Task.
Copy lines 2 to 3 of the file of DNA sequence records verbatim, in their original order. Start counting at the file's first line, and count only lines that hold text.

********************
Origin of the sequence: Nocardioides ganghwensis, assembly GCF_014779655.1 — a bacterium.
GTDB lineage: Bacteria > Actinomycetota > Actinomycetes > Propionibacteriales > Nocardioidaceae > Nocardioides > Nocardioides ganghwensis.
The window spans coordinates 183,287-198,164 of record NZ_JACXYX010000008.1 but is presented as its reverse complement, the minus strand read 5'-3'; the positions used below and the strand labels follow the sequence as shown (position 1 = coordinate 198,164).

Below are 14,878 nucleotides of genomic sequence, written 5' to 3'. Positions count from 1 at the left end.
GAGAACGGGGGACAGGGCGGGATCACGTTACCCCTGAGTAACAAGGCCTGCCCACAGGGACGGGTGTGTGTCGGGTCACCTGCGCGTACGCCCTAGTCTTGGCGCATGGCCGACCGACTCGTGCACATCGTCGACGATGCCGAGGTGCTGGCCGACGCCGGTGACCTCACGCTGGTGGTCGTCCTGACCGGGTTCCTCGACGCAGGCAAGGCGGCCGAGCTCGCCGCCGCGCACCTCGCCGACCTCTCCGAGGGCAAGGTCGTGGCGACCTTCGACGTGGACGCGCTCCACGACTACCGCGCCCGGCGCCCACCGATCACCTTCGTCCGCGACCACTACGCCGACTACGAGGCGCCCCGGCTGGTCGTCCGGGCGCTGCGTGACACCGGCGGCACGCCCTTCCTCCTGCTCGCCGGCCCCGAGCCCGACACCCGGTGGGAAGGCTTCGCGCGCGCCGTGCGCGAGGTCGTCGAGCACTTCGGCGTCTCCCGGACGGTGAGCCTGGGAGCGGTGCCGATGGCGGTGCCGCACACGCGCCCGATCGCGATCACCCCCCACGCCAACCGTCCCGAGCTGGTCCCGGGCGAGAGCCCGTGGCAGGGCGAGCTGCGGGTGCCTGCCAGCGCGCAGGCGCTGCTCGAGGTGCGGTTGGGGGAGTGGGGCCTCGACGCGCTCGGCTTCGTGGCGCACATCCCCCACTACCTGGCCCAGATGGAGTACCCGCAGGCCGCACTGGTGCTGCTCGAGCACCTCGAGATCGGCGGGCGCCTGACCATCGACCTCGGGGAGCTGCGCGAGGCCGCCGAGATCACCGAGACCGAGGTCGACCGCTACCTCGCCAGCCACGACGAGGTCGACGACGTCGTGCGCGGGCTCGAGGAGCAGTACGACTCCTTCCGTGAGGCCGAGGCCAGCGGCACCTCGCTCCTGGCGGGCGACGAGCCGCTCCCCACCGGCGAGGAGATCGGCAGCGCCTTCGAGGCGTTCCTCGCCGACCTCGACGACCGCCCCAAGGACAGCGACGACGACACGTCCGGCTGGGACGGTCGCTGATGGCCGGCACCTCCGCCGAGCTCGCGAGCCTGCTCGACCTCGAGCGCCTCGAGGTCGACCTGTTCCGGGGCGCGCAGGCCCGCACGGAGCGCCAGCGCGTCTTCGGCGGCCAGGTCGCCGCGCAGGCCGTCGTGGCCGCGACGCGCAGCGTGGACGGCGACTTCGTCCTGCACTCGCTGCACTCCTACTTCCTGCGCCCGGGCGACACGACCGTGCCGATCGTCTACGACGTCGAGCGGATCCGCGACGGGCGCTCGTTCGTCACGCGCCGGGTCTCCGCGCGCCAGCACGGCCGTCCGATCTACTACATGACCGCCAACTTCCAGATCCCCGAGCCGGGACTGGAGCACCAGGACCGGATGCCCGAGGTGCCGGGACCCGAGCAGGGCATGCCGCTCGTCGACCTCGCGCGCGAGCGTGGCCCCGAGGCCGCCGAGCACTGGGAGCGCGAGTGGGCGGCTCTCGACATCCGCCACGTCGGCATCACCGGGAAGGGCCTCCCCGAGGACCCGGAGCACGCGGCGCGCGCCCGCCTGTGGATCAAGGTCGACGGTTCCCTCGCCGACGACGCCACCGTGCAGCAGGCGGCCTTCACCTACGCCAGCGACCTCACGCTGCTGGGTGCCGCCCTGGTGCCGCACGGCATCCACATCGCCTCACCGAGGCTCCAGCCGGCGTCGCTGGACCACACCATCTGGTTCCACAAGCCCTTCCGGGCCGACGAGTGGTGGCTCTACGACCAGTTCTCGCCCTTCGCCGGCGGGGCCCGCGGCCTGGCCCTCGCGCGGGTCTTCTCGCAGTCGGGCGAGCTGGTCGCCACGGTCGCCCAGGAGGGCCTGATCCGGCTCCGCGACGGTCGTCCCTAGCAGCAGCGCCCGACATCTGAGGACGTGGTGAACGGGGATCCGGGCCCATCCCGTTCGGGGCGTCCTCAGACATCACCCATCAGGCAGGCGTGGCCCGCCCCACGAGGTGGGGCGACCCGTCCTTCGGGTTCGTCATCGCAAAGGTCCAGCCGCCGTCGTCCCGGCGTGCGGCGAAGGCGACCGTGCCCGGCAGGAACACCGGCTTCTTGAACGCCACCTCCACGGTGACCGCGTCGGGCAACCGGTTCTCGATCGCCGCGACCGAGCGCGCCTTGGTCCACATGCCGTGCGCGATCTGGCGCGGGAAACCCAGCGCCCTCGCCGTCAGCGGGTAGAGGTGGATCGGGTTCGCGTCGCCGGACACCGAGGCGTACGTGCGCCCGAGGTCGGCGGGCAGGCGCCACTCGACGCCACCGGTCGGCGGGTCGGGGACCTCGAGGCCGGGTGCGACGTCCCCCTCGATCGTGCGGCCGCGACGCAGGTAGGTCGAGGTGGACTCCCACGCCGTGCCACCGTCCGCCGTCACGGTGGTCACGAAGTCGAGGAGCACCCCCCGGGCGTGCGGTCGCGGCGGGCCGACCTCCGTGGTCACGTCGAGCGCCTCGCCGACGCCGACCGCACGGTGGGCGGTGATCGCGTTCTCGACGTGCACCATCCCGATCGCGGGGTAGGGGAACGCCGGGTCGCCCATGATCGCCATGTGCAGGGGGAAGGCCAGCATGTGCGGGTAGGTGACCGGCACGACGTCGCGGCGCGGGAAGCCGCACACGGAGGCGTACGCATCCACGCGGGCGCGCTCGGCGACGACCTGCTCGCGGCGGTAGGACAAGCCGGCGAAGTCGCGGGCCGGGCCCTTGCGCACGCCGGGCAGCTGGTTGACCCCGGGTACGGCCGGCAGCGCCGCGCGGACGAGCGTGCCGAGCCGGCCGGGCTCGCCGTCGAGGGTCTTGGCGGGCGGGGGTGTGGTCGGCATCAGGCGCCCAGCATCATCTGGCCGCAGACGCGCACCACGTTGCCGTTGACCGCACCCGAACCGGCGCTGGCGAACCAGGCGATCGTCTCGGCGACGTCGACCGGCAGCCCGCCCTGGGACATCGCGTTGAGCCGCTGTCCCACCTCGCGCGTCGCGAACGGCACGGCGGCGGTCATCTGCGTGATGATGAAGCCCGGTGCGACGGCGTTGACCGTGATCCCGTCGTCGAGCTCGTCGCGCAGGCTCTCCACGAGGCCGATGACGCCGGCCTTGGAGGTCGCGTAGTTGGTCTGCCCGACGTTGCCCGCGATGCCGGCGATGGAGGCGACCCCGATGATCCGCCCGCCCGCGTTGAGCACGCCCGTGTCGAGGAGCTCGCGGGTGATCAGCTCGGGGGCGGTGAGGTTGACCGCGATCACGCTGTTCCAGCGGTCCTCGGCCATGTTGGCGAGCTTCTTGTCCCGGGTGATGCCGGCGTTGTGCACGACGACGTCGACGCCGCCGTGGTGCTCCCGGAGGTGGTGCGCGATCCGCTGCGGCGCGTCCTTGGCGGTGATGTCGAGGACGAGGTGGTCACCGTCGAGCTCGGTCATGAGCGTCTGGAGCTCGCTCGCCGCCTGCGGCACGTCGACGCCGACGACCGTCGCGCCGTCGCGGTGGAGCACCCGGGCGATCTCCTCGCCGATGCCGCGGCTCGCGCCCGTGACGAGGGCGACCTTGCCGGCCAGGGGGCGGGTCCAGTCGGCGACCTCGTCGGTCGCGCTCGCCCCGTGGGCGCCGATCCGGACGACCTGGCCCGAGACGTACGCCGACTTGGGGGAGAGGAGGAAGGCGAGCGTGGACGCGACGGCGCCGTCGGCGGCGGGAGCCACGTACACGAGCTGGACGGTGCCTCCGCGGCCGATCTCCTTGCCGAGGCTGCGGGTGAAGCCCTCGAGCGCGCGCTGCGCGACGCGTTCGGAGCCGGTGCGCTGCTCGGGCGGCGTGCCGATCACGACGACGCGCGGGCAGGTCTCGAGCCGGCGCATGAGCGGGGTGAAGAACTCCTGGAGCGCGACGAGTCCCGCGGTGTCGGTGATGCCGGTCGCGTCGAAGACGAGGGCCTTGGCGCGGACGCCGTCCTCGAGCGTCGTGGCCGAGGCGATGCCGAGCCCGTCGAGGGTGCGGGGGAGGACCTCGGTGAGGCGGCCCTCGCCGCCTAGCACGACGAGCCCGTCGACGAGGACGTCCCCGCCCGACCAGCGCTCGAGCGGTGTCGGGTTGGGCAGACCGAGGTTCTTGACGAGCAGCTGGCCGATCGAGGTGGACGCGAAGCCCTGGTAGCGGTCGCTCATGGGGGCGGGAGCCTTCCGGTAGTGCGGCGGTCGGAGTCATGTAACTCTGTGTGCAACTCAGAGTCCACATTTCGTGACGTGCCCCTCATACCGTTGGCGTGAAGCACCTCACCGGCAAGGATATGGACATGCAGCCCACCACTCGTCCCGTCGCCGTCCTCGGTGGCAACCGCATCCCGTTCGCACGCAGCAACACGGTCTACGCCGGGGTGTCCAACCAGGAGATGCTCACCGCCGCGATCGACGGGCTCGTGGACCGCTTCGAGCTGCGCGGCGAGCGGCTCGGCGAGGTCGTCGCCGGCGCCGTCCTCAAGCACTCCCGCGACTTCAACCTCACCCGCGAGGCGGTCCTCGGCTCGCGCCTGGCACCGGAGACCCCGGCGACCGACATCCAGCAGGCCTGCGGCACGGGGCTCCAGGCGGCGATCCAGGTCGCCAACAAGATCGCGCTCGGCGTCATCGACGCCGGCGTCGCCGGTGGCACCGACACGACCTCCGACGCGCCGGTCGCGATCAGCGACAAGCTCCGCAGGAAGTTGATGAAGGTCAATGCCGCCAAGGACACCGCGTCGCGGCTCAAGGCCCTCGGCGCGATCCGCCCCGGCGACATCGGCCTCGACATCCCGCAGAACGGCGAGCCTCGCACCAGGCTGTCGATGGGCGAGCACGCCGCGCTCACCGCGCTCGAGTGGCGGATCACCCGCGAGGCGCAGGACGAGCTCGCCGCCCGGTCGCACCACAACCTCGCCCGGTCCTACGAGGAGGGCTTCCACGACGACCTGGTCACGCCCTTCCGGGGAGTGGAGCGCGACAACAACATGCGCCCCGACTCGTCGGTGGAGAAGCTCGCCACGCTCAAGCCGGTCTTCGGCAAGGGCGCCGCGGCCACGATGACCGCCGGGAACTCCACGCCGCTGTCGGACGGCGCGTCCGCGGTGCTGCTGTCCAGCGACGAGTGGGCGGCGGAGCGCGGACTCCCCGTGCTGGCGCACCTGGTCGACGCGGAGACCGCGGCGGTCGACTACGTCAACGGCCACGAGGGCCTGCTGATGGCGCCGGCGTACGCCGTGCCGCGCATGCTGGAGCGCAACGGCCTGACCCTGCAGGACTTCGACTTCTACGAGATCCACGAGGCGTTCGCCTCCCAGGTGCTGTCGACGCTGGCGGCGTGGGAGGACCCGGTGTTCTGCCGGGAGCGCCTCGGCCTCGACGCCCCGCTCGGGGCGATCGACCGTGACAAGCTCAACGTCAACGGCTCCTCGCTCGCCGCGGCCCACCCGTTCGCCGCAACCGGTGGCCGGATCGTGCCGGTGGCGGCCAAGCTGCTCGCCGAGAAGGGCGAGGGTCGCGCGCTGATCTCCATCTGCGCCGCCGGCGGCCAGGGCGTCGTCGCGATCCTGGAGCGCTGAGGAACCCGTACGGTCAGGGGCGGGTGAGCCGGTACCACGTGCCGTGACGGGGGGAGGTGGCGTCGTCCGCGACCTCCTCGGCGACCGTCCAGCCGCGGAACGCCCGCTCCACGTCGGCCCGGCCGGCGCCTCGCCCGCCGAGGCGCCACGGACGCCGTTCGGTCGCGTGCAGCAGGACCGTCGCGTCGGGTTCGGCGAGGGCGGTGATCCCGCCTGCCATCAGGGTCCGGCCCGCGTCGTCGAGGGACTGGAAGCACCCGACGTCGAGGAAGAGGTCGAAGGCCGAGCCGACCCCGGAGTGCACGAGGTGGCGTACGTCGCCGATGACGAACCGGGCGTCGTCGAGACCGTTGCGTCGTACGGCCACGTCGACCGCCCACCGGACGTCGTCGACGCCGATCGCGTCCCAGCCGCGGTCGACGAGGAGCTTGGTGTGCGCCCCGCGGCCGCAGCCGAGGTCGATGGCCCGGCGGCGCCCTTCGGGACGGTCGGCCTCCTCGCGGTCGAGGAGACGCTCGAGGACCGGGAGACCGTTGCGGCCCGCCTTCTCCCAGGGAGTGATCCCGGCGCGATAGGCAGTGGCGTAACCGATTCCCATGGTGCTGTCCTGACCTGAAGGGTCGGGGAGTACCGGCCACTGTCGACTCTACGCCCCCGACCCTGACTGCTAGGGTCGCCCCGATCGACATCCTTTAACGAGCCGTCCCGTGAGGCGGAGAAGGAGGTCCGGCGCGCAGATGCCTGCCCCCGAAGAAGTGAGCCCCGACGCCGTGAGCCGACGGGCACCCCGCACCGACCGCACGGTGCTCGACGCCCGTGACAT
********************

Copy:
GTDB lineage: Bacteria > Actinomycetota > Actinomycetes > Propionibacteriales > Nocardioidaceae > Nocardioides > Nocardioides ganghwensis.
The window spans coordinates 183,287-198,164 of record NZ_JACXYX010000008.1 but is presented as its reverse complement, the minus strand read 5'-3'; the positions used below and the strand labels follow the sequence as shown (position 1 = coordinate 198,164).